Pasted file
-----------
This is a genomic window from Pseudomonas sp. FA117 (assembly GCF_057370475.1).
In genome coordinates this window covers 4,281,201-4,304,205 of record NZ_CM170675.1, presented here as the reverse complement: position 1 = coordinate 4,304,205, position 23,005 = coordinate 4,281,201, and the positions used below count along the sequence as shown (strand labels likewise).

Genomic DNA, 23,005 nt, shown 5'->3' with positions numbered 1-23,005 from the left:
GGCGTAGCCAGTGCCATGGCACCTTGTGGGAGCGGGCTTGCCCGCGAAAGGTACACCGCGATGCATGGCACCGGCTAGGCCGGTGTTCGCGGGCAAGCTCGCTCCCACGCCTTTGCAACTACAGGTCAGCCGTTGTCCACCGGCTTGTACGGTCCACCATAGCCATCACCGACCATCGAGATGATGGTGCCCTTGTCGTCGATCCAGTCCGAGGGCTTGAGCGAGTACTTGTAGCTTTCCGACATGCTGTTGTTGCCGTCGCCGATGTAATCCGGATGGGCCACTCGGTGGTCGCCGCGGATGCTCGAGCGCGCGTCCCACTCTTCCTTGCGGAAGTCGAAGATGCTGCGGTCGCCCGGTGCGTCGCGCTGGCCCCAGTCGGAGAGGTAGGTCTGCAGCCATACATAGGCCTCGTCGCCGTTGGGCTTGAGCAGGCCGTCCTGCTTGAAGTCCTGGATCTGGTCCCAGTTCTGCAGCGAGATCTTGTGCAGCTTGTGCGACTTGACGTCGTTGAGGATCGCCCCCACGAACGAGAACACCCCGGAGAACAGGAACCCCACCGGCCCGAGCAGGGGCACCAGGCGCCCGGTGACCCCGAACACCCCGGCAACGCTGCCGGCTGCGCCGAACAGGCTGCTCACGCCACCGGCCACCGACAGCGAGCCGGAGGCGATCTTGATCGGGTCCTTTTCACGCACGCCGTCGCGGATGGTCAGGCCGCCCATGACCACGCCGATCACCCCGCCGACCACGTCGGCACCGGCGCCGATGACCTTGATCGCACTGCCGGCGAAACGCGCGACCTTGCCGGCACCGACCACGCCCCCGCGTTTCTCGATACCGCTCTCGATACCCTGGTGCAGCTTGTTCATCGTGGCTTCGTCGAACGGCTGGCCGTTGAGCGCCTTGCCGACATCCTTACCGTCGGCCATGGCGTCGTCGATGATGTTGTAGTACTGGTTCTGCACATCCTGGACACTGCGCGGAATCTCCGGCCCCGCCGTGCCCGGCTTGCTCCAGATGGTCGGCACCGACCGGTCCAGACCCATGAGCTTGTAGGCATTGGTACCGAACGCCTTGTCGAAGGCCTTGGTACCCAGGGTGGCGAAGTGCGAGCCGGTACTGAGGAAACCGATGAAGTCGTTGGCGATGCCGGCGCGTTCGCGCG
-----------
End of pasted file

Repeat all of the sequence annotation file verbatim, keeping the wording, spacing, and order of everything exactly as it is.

This is a genomic window from Pseudomonas sp. FA117 (assembly GCF_057370475.1).
In genome coordinates this window covers 4,281,201-4,304,205 of record NZ_CM170675.1, presented here as the reverse complement: position 1 = coordinate 4,304,205, position 23,005 = coordinate 4,281,201, and the positions used below count along the sequence as shown (strand labels likewise).

Genomic DNA, 23,005 nt, shown 5'->3' with positions numbered 1-23,005 from the left:
GGCGTAGCCAGTGCCATGGCACCTTGTGGGAGCGGGCTTGCCCGCGAAAGGTACACCGCGATGCATGGCACCGGCTAGGCCGGTGTTCGCGGGCAAGCTCGCTCCCACGCCTTTGCAACTACAGGTCAGCCGTTGTCCACCGGCTTGTACGGTCCACCATAGCCATCACCGACCATCGAGATGATGGTGCCCTTGTCGTCGATCCAGTCCGAGGGCTTGAGCGAGTACTTGTAGCTTTCCGACATGCTGTTGTTGCCGTCGCCGATGTAATCCGGATGGGCCACTCGGTGGTCGCCGCGGATGCTCGAGCGCGCGTCCCACTCTTCCTTGCGGAAGTCGAAGATGCTGCGGTCGCCCGGTGCGTCGCGCTGGCCCCAGTCGGAGAGGTAGGTCTGCAGCCATACATAGGCCTCGTCGCCGTTGGGCTTGAGCAGGCCGTCCTGCTTGAAGTCCTGGATCTGGTCCCAGTTCTGCAGCGAGATCTTGTGCAGCTTGTGCGACTTGACGTCGTTGAGGATCGCCCCCACGAACGAGAACACCCCGGAGAACAGGAACCCCACCGGCCCGAGCAGGGGCACCAGGCGCCCGGTGACCCCGAACACCCCGGCAACGCTGCCGGCTGCGCCGAACAGGCTGCTCACGCCACCGGCCACCGACAGCGAGCCGGAGGCGATCTTGATCGGGTCCTTTTCACGCACGCCGTCGCGGATGGTCAGGCCGCCCATGACCACGCCGATCACCCCGCCGACCACGTCGGCACCGGCGCCGATGACCTTGATCGCACTGCCGGCGAAACGCGCGACCTTGCCGGCACCGACCACGCCCCCGCGTTTCTCGATACCGCTCTCGATACCCTGGTGCAGCTTGTTCATCGTGGCTTCGTCGAACGGCTGGCCGTTGAGCGCCTTGCCGACATCCTTACCGTCGGCCATGGCGTCGTCGATGATGTTGTAGTACTGGTTCTGCACATCCTGGACACTGCGCGGAATCTCCGGCCCCGCCGTGCCCGGCTTGCTCCAGATGGTCGGCACCGACCGGTCCAGACCCATGAGCTTGTAGGCATTGGTACCGAACGCCTTGTCGAAGGCCTTGGTACCCAGGGTGGCGAAGTGCGAGCCGGTACTGAGGAAACCGATGAAGTCGTTGGCGATGCCGGCGCGTTCGCGCG